Budget airline Ryanair has accused the Greek government of ignoring its attempts to talk about reducing airport taxes in the low season in return for increased flights.
Ryanair’s Chief Commercial Officer, David O’Brien, told Euronews Greek airport departure taxes are so high that the carrier is going to stop flying altogether to Kos next year and will reduce flights to other islands.
O’Brien said they had pledged to bring an additional five million passengers to Greece if there was a reduction in the taxes: “The main problem really is airport prices and airport taxes in Greece. We have written several times, more than 20 times, to various Greek ministers, not just this government, to the previous government, and they are perfectly entitled to disagree with us, we did not get any answer I might add. Therefore we decided ‘let’s not waste our time’.”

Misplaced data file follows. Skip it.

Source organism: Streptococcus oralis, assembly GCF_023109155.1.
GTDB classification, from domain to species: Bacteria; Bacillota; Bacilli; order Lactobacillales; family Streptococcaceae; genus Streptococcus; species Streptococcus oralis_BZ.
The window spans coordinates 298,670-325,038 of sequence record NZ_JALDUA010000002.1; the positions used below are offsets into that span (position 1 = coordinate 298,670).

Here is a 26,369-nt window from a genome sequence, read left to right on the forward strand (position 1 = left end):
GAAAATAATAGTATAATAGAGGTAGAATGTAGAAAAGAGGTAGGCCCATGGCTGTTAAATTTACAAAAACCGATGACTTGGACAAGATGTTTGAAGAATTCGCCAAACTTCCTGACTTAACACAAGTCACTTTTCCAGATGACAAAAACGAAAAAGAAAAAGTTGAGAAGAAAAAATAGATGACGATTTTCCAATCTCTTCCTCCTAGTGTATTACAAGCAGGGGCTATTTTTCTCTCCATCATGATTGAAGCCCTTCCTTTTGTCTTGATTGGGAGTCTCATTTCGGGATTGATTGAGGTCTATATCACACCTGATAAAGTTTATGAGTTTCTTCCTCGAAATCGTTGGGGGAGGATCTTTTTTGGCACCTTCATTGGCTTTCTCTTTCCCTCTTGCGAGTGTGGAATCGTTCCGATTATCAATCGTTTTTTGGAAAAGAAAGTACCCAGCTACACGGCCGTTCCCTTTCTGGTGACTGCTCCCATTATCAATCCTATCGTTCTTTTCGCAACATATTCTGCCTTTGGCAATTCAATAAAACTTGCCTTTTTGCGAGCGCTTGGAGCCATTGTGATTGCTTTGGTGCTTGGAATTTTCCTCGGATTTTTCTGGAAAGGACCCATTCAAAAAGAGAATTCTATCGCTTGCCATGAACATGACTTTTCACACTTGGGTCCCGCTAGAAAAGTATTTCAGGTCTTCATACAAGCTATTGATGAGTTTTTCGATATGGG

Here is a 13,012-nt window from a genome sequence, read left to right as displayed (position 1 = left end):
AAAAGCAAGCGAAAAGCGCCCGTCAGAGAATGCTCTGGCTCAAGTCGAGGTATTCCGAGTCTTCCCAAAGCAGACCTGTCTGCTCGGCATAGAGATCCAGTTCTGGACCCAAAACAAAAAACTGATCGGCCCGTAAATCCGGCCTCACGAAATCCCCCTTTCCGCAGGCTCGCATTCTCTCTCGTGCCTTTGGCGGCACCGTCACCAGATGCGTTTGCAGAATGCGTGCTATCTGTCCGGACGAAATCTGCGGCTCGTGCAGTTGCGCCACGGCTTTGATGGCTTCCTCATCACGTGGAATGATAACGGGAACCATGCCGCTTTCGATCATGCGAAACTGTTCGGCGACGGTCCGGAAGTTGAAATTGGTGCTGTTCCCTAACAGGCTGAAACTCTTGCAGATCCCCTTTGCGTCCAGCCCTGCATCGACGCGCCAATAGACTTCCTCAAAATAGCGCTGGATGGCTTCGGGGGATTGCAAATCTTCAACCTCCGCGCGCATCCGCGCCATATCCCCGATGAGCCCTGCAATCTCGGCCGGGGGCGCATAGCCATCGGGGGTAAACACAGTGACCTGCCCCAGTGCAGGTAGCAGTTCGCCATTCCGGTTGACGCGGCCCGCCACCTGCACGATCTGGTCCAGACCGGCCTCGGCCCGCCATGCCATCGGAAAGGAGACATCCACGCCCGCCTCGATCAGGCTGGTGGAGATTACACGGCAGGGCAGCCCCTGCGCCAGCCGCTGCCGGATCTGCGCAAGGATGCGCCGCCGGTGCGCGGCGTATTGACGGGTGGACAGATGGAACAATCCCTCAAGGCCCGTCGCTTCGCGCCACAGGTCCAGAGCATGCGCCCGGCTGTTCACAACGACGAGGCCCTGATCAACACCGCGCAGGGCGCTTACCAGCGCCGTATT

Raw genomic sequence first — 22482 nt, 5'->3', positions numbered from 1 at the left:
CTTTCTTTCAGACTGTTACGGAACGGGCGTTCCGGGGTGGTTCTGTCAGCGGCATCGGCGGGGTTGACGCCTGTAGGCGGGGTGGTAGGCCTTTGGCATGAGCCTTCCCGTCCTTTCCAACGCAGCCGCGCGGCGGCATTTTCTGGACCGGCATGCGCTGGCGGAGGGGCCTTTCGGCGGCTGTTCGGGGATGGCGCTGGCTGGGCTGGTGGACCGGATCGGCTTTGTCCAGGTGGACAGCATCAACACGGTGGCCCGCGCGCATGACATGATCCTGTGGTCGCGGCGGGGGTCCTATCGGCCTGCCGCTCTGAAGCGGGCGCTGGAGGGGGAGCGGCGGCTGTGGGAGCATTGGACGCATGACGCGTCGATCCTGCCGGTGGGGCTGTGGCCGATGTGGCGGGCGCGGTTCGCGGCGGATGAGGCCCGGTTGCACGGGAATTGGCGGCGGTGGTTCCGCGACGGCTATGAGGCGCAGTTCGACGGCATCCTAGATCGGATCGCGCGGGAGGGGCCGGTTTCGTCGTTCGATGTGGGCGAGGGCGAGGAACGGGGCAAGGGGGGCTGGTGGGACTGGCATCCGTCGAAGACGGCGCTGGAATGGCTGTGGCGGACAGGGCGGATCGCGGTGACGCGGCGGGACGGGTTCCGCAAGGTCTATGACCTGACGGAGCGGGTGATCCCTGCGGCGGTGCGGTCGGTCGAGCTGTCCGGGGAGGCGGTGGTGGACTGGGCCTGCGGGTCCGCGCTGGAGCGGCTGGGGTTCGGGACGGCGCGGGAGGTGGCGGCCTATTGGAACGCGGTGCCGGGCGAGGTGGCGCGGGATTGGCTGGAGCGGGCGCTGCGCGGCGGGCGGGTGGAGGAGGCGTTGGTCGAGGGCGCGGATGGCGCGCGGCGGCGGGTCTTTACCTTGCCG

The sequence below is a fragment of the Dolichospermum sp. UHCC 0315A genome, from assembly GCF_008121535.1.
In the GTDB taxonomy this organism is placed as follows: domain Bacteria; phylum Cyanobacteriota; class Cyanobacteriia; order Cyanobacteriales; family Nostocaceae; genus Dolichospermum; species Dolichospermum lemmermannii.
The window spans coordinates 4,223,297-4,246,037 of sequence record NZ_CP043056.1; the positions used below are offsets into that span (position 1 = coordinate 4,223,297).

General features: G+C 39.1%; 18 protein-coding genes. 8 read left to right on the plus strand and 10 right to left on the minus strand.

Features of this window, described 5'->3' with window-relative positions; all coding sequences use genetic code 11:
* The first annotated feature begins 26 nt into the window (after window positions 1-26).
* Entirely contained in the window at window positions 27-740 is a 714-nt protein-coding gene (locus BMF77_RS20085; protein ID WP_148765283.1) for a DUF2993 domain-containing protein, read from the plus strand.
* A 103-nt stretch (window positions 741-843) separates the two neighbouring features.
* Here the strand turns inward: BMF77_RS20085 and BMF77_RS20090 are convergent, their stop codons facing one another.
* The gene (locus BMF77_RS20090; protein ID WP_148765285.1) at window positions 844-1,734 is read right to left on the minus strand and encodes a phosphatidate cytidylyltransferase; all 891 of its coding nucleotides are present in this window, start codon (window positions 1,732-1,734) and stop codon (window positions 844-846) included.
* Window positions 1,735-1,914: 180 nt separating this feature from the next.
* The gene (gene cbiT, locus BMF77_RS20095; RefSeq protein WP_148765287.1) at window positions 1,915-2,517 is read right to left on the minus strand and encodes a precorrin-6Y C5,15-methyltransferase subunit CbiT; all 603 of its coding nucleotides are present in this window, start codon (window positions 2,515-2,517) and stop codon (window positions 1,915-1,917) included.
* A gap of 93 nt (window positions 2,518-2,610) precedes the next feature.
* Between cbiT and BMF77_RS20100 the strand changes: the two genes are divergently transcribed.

He pointed out that on a ticket price of 43 euros, tax of 40 euros – the amount for Athens airport – made no sense.
The Greek Culture Minister Elena Kountoura said she did respond and told the airline it was a matter for the finance and transport ministries.
By contrast Ryanair said after it recently petitioned Rome, the Italian government dropped a planned increase in airport departure taxes and as a consequence the airline will base more planes there next year with increased passenger numbers and jobs.